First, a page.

Jimmy Breslin writes a tribute to New York City. An excerpt:
It is these rents that affected the Genovese crime family, once the nation's biggest and most lethal Mafia outfit. For it was in the Village, famed for palette and pen, that the mob missed its first heartbeat. The organization flourishes in places where the poor live. In a sense, real estate prices more than the law did in the Mafia—and helped change the character of this part of New York.
Consider the story of mobster Benny Eggs. He was paying $200 a month for his ground-floor clubhouse at 101 Thompson Street. He assumed the landlord was satisfied. The landlord was satisfied—satisfied that one day the cops would catch up with Benny Eggs and the clubhouse would be ready to rent to some scarecrow woman designer from Milan for thousands. Each morning, the landlord thrilled at the headlines in the New York Daily News about Mafia arrests—delight that turned to despair when Benny Eggs was not among them.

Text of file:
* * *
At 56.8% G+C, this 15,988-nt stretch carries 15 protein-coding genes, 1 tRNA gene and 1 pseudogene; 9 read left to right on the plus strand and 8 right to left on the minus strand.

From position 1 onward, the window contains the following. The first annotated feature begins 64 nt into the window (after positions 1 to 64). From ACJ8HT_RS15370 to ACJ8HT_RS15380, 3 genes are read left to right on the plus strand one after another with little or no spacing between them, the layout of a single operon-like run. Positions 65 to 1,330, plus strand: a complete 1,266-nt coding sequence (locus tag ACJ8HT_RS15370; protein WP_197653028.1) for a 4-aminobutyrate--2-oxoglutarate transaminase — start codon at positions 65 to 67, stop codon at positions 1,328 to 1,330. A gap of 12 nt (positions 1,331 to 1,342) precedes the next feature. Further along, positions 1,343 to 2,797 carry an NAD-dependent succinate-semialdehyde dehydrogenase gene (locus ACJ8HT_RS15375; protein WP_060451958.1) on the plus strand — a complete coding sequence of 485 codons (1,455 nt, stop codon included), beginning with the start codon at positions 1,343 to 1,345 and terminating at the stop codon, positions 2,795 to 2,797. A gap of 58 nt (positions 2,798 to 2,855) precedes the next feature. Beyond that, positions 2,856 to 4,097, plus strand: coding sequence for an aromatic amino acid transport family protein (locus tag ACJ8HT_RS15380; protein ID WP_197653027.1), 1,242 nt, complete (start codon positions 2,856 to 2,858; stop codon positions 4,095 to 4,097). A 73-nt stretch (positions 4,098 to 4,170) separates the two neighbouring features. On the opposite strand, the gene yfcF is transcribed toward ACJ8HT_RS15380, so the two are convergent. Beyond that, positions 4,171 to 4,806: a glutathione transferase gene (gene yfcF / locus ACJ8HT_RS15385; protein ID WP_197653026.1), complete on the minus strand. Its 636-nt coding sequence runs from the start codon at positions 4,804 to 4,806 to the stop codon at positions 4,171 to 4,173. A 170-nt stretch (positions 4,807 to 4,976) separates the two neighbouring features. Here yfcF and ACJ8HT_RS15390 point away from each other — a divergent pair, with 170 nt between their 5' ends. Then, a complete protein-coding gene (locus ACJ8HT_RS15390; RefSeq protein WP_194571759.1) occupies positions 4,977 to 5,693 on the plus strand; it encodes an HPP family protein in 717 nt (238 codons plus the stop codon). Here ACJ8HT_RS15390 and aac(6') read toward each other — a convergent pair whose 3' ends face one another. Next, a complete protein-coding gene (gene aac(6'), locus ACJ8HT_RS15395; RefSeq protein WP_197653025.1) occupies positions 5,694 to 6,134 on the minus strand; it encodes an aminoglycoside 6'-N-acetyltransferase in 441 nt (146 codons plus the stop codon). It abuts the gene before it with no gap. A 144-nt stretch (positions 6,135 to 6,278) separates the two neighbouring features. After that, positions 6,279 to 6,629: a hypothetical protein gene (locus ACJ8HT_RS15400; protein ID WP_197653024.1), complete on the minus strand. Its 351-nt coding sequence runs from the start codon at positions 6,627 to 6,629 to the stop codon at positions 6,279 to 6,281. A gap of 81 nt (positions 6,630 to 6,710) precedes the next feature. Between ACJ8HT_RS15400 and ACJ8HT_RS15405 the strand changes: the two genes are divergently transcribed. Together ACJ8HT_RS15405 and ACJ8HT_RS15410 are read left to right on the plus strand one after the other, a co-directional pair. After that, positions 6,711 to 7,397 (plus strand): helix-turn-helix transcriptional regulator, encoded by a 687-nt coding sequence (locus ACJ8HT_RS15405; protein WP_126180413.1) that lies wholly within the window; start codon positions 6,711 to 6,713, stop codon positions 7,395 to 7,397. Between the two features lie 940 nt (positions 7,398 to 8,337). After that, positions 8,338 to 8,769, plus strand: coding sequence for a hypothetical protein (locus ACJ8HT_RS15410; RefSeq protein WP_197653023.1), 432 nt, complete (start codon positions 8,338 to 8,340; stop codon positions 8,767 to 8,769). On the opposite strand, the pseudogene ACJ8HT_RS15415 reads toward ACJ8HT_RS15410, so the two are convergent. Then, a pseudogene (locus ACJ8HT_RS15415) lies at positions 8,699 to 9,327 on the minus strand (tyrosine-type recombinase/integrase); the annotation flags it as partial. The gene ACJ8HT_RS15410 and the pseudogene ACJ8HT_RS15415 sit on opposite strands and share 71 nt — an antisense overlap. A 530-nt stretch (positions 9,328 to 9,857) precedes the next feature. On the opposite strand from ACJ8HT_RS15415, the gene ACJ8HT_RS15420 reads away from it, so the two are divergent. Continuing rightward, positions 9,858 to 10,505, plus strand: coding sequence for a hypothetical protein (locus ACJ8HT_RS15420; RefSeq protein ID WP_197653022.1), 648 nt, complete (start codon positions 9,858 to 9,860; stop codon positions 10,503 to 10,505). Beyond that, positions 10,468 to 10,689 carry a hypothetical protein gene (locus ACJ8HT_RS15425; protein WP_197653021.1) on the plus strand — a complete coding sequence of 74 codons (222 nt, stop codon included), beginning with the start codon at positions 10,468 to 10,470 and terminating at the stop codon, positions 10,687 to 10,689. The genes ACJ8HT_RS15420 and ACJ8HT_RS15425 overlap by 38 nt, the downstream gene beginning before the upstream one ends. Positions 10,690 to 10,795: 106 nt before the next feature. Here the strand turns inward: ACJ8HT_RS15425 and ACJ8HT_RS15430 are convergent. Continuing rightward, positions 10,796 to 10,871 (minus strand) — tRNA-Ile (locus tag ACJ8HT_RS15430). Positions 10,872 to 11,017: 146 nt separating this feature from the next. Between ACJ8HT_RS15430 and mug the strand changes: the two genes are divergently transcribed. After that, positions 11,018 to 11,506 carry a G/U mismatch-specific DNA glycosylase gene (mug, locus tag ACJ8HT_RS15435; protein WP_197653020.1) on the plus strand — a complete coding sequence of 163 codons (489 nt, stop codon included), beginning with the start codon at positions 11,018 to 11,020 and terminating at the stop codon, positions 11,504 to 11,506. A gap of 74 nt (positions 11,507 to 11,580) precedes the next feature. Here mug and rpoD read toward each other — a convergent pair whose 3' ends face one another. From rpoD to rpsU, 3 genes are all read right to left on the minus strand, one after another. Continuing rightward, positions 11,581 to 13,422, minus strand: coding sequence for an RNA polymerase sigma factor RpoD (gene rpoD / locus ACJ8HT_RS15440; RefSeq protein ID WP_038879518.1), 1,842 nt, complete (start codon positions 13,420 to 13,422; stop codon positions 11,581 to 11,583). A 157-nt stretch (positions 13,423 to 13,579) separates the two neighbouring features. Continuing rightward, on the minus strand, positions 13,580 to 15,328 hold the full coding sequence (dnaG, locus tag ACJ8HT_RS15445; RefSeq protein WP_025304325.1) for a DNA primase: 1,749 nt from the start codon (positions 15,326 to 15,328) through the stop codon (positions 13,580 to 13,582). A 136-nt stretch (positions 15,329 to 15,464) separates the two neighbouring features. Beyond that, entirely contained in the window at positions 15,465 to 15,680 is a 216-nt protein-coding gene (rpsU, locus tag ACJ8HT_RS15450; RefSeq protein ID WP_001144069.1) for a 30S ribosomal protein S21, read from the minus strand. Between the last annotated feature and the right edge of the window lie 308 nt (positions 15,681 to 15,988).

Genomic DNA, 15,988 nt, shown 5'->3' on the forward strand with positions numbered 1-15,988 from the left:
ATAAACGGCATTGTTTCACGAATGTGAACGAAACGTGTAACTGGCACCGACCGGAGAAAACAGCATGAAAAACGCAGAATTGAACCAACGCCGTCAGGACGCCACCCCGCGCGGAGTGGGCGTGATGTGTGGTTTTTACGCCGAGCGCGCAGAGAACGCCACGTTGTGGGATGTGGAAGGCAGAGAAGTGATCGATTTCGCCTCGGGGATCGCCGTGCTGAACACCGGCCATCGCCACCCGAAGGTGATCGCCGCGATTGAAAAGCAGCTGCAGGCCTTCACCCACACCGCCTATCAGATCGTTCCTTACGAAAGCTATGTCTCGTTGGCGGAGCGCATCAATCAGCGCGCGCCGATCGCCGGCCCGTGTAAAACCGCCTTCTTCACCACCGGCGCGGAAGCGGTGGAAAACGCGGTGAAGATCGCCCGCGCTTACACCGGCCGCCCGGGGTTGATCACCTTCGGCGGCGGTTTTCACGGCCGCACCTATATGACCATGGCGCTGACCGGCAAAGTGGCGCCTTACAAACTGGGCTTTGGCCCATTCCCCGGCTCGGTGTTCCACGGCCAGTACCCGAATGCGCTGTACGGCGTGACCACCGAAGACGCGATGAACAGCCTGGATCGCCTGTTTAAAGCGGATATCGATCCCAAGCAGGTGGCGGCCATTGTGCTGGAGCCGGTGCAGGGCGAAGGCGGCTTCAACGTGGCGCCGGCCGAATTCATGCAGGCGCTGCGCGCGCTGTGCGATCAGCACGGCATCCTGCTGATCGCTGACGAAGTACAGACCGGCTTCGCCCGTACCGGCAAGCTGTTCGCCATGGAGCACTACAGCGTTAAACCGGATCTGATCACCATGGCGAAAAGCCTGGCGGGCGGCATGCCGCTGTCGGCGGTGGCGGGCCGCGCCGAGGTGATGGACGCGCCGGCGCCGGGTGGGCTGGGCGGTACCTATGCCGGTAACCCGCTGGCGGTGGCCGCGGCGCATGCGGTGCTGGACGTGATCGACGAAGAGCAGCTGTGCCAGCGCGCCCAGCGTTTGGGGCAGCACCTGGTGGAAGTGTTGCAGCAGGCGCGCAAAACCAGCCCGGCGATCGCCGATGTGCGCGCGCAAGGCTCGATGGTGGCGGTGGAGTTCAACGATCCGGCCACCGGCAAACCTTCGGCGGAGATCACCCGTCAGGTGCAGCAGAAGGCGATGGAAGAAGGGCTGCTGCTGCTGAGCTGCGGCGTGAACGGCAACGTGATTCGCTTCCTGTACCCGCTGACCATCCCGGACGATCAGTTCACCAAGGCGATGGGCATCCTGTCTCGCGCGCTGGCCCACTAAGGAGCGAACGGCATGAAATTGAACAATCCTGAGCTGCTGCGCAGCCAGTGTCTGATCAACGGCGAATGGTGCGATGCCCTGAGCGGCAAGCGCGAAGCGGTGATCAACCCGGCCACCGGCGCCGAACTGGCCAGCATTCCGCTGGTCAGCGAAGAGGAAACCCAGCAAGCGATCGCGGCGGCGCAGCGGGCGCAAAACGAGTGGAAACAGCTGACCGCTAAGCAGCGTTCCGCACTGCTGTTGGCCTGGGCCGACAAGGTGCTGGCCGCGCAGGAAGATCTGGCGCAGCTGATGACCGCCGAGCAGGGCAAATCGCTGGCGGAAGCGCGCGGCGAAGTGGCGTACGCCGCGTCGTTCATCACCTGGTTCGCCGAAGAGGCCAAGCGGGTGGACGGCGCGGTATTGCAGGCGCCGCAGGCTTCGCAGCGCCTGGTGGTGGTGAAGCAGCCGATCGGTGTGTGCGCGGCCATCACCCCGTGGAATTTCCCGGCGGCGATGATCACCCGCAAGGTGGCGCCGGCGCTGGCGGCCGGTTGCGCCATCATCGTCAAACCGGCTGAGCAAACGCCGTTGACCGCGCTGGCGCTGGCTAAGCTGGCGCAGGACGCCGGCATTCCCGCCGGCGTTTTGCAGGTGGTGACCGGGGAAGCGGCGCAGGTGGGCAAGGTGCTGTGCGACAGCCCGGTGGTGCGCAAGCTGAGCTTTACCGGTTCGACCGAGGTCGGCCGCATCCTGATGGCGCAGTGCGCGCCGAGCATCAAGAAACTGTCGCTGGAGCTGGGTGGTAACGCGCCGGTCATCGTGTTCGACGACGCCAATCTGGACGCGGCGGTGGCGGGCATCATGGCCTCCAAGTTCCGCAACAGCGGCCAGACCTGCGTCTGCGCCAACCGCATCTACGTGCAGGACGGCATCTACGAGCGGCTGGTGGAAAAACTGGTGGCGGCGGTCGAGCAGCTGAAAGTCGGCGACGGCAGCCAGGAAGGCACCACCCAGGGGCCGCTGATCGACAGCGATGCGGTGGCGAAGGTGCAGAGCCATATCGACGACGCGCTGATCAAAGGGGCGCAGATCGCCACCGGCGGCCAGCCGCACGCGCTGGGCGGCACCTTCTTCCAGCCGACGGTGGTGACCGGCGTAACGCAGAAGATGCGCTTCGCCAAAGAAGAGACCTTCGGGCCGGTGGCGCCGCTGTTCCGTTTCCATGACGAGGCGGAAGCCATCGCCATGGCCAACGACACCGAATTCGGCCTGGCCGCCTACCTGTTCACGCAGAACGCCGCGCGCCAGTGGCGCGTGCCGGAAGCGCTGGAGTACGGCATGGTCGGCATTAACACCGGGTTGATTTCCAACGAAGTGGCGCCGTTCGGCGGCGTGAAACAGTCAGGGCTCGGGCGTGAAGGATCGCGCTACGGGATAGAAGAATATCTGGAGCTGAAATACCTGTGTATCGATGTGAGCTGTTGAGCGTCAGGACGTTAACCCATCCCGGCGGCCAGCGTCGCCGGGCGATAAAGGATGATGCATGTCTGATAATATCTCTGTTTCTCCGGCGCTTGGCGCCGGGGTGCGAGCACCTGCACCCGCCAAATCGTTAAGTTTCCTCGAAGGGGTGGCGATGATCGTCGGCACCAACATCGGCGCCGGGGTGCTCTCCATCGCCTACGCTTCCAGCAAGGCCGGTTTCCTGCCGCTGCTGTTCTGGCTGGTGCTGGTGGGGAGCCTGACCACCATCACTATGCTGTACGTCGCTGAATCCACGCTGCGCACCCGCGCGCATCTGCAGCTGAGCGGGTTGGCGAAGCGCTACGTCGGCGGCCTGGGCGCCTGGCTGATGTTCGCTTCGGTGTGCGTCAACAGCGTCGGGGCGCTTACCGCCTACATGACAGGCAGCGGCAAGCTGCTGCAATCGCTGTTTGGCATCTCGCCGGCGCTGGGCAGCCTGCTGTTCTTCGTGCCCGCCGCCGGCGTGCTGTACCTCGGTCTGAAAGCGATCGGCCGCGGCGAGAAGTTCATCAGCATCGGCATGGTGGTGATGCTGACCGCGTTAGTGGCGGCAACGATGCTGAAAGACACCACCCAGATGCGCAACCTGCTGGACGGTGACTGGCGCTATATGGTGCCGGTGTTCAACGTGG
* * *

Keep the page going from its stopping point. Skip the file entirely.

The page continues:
Then came the headline he had been dreaming of: BENNY EGGS BUSTED. Soon there was a store on the ground floor of Number 101 that paid $3,500 and sold expensive Italian fashions.